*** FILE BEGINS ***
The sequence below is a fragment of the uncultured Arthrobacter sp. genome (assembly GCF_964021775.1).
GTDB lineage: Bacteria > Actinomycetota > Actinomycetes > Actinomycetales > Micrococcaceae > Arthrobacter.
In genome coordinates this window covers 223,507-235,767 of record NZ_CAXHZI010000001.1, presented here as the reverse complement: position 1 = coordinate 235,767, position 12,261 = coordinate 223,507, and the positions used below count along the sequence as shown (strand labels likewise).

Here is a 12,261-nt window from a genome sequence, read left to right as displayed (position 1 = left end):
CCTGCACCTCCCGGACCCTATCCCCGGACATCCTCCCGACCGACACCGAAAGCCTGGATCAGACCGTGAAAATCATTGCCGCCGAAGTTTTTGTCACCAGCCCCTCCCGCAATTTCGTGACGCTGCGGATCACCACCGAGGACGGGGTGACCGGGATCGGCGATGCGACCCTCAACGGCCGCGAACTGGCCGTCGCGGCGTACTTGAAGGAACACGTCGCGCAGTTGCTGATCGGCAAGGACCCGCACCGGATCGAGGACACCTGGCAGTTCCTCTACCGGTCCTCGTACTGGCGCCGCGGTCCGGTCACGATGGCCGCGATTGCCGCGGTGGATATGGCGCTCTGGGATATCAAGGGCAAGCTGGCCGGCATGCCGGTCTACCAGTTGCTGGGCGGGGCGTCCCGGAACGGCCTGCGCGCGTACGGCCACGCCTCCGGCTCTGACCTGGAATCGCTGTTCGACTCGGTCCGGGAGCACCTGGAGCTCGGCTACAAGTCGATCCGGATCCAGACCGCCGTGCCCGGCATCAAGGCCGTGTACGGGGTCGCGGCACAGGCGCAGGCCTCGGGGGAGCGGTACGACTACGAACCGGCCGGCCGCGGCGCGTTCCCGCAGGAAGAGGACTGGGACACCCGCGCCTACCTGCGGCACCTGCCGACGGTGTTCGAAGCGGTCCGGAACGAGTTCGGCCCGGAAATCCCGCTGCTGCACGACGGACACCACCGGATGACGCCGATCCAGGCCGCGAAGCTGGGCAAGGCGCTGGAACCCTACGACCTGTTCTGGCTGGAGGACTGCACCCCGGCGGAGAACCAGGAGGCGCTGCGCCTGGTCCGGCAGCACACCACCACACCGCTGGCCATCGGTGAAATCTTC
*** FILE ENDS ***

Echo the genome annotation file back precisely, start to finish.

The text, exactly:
The sequence below is a fragment of the uncultured Arthrobacter sp. genome (assembly GCF_964021775.1).
GTDB lineage: Bacteria > Actinomycetota > Actinomycetes > Actinomycetales > Micrococcaceae > Arthrobacter.
In genome coordinates this window covers 223,507-235,767 of record NZ_CAXHZI010000001.1, presented here as the reverse complement: position 1 = coordinate 235,767, position 12,261 = coordinate 223,507, and the positions used below count along the sequence as shown (strand labels likewise).

Here is a 12,261-nt window from a genome sequence, read left to right as displayed (position 1 = left end):
CCTGCACCTCCCGGACCCTATCCCCGGACATCCTCCCGACCGACACCGAAAGCCTGGATCAGACCGTGAAAATCATTGCCGCCGAAGTTTTTGTCACCAGCCCCTCCCGCAATTTCGTGACGCTGCGGATCACCACCGAGGACGGGGTGACCGGGATCGGCGATGCGACCCTCAACGGCCGCGAACTGGCCGTCGCGGCGTACTTGAAGGAACACGTCGCGCAGTTGCTGATCGGCAAGGACCCGCACCGGATCGAGGACACCTGGCAGTTCCTCTACCGGTCCTCGTACTGGCGCCGCGGTCCGGTCACGATGGCCGCGATTGCCGCGGTGGATATGGCGCTCTGGGATATCAAGGGCAAGCTGGCCGGCATGCCGGTCTACCAGTTGCTGGGCGGGGCGTCCCGGAACGGCCTGCGCGCGTACGGCCACGCCTCCGGCTCTGACCTGGAATCGCTGTTCGACTCGGTCCGGGAGCACCTGGAGCTCGGCTACAAGTCGATCCGGATCCAGACCGCCGTGCCCGGCATCAAGGCCGTGTACGGGGTCGCGGCACAGGCGCAGGCCTCGGGGGAGCGGTACGACTACGAACCGGCCGGCCGCGGCGCGTTCCCGCAGGAAGAGGACTGGGACACCCGCGCCTACCTGCGGCACCTGCCGACGGTGTTCGAAGCGGTCCGGAACGAGTTCGGCCCGGAAATCCCGCTGCTGCACGACGGACACCACCGGATGACGCCGATCCAGGCCGCGAAGCTGGGCAAGGCGCTGGAACCCTACGACCTGTTCTGGCTGGAGGACTGCACCCCGGCGGAGAACCAGGAGGCGCTGCGCCTGGTCCGGCAGCACACCACCACACCGCTGGCCATCGGTGAAATCTTC